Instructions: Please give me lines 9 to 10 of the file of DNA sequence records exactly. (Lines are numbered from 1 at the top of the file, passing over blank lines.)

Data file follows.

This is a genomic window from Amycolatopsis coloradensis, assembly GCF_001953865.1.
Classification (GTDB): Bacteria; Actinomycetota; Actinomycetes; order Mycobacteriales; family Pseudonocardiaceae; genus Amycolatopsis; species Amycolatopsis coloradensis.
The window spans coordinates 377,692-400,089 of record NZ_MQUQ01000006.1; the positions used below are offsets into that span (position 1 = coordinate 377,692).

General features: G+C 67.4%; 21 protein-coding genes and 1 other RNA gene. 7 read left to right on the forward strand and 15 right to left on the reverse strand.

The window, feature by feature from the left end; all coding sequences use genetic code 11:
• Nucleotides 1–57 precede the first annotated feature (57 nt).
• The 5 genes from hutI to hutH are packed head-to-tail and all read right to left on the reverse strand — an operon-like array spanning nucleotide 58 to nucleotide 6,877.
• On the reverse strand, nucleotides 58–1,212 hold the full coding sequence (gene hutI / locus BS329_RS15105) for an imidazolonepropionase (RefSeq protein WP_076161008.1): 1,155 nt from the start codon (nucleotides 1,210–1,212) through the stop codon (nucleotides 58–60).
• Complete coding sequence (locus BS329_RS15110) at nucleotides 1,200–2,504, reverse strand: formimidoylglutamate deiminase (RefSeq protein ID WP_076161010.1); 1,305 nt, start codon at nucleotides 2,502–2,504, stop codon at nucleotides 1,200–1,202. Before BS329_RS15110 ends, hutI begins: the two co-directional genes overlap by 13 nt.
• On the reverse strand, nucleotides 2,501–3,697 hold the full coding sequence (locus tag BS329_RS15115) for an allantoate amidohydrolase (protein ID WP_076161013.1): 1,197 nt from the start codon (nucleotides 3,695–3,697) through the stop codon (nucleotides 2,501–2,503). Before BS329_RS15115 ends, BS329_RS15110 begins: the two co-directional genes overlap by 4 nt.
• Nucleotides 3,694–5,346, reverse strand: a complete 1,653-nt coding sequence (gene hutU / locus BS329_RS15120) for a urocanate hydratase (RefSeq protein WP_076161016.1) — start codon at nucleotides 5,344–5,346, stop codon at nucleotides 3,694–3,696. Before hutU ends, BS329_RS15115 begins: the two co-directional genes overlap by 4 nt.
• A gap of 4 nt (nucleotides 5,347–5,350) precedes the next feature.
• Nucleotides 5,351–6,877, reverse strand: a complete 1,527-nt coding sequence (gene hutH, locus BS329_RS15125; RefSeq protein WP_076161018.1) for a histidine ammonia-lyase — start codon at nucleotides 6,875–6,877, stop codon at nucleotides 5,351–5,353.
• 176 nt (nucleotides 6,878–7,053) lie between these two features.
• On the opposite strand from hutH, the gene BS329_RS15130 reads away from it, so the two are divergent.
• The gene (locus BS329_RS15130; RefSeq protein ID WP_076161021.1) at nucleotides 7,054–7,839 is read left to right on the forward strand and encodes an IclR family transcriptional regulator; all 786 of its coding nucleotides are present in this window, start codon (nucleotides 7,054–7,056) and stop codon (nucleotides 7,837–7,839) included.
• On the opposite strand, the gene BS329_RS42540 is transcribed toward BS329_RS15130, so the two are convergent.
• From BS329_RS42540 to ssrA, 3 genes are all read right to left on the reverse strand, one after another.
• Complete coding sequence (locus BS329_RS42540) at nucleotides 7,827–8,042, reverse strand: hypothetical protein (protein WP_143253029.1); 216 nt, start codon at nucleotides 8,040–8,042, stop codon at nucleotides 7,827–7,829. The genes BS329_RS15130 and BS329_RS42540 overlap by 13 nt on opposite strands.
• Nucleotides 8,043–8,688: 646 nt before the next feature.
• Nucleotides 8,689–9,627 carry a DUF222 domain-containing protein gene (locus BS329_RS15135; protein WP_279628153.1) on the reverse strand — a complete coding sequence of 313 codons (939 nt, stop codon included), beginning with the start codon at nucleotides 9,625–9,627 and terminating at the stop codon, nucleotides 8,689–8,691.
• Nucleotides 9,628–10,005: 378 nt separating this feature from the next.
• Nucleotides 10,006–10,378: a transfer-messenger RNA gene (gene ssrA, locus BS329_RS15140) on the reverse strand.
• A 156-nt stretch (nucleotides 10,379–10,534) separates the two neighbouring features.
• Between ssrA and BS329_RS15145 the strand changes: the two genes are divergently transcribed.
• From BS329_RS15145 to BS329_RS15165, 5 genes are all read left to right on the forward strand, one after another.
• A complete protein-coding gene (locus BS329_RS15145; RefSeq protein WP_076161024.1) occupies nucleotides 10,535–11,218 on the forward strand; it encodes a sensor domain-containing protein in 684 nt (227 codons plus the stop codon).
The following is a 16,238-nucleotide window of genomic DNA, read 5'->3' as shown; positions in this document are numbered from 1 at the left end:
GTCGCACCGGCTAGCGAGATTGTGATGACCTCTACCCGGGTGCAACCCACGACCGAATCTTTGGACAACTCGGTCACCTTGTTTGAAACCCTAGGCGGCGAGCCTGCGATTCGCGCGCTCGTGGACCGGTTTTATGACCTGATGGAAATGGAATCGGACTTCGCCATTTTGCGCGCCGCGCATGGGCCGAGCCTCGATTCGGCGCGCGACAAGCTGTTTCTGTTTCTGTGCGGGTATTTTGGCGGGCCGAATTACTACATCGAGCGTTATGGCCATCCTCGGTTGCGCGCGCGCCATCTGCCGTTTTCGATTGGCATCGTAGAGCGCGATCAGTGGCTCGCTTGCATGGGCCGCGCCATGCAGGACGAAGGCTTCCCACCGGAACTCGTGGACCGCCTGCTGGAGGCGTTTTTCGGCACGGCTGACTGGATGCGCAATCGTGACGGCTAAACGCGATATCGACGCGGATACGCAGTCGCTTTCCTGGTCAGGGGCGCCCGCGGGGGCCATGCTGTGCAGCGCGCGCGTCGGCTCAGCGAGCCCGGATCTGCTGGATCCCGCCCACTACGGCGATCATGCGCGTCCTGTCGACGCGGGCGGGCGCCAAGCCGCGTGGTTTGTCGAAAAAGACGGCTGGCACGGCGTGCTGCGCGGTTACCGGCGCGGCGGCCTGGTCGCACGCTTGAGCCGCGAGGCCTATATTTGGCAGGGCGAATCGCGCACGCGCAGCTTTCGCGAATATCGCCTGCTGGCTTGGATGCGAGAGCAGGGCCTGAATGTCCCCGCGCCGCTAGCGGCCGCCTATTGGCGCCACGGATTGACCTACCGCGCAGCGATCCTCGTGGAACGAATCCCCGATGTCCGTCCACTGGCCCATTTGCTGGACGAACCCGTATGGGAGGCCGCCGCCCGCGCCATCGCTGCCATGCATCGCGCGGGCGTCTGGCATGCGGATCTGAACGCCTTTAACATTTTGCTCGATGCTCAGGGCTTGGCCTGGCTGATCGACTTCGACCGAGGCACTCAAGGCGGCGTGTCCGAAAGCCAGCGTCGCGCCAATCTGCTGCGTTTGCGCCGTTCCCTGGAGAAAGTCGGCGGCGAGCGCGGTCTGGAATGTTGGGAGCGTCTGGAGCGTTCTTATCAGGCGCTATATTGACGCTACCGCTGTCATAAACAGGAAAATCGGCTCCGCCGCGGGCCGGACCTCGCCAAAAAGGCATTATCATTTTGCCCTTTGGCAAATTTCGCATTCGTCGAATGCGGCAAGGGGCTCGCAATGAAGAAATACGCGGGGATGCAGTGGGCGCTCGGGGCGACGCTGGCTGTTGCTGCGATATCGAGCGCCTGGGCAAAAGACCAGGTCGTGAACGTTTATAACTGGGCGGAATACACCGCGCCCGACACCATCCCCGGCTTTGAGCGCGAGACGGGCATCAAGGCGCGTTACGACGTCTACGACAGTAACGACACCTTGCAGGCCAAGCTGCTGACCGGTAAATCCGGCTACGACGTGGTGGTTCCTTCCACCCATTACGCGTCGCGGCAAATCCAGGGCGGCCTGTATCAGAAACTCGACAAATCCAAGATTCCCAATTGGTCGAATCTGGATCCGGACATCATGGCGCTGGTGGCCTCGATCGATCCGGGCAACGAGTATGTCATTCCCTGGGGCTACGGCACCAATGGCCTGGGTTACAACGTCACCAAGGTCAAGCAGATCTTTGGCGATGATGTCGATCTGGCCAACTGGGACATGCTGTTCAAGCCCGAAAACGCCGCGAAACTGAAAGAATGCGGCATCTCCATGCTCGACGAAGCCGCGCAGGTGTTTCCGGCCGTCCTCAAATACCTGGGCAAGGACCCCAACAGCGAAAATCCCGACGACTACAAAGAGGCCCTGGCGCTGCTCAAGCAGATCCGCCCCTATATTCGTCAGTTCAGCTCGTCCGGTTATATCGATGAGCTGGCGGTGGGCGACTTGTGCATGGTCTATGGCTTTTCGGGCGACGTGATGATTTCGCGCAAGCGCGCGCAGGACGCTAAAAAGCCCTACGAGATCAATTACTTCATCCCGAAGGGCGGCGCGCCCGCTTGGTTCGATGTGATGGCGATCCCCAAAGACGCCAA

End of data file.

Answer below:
• Complete coding sequence (locus BS329_RS15110) at nucleotides 1,200–2,504, reverse strand: formimidoylglutamate deiminase (RefSeq protein ID WP_076161010.1); 1,305 nt, start codon at nucleotides 2,502–2,504, stop codon at nucleotides 1,200–1,202. Before BS329_RS15110 ends, hutI begins: the two co-directional genes overlap by 13 nt.
• On the reverse strand, nucleotides 2,501–3,697 hold the full coding sequence (locus tag BS329_RS15115) for an allantoate amidohydrolase (protein ID WP_076161013.1): 1,197 nt from the start codon (nucleotides 3,695–3,697) through the stop codon (nucleotides 2,501–2,503). Before BS329_RS15115 ends, BS329_RS15110 begins: the two co-directional genes overlap by 4 nt.